Many countries throughout the Middle East have a long and sustained past which strongly imprints a sense of identify on the culture and place. In order to maintain the character of a place and thus preserve its identity, it is critical to first understand the specific historical, social and physical conditions of that particular place.
The architecture of the resort is intended to compliment the setting in which it’s placed. The incorporation of flat roofs and stone cladding, both in keeping with traditional Omani architecture, responds to the context and culture of its location. Simplicity of form and space is the paramount design strategy for this development with the emphasis being on a ‘wall architecture’.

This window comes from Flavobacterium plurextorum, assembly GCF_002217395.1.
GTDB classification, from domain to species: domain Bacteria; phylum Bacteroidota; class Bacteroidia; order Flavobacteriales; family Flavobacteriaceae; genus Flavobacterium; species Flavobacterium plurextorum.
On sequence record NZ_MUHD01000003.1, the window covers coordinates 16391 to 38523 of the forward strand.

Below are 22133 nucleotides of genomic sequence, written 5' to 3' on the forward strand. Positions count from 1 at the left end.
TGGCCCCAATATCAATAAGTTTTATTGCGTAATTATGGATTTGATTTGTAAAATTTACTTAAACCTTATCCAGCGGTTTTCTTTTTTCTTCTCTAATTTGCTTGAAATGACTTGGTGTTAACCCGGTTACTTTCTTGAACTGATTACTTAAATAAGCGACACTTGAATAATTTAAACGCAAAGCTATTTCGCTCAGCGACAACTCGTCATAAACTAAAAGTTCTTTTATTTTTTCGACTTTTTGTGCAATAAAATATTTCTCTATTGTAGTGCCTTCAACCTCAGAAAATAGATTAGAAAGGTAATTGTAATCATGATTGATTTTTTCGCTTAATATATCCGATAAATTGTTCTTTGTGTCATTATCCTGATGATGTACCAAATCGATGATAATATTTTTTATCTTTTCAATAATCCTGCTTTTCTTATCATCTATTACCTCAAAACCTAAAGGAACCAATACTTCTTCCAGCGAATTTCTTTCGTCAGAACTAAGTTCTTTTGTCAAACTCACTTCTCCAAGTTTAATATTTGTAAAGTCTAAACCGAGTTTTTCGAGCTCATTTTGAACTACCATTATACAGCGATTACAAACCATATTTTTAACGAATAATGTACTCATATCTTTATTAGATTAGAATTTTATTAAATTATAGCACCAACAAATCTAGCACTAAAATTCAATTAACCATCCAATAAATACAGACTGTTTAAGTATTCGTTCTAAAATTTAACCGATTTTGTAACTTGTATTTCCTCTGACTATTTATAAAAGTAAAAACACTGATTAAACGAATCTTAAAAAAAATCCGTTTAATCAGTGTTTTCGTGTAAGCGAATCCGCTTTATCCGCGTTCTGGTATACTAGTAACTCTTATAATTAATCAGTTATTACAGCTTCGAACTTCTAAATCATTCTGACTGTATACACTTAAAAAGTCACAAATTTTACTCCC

This project has drawn inspiration from the country’s ancient and rich heritage taking into consideration the historical, social and physical conditions as outlined:
Rich with commodities, including copper, crafts, stone, agricultural goods and aromatics, like frankincense, it was a bustling treasure chest for traders and nomads alike. Centuries later, Muscat continues to be dominated by trade. Drawing commerce from around the world, it is peppered with government and oil offices, trading companies, lively markets and historic sites.
Muscat’s surroundings are a geographical mosaic made up of the soaring Western Al Hajar Mountains, the Arabian Sea, the Gulf of Oman and the desert plains of the Ad Dakhiliyah Region. Connected to the interior by the Sunail Gap through the mountains, the city originally comprised three smaller towns: Muscat, which is often referred to as The Walled City; Muttrah, initially a fishing village; and Ruwi, which is generally considered the commercial and diplomatic centre of the city. Over time, the three merged into modern day Muscat, an enchanting metropolis and melting pot of cultures.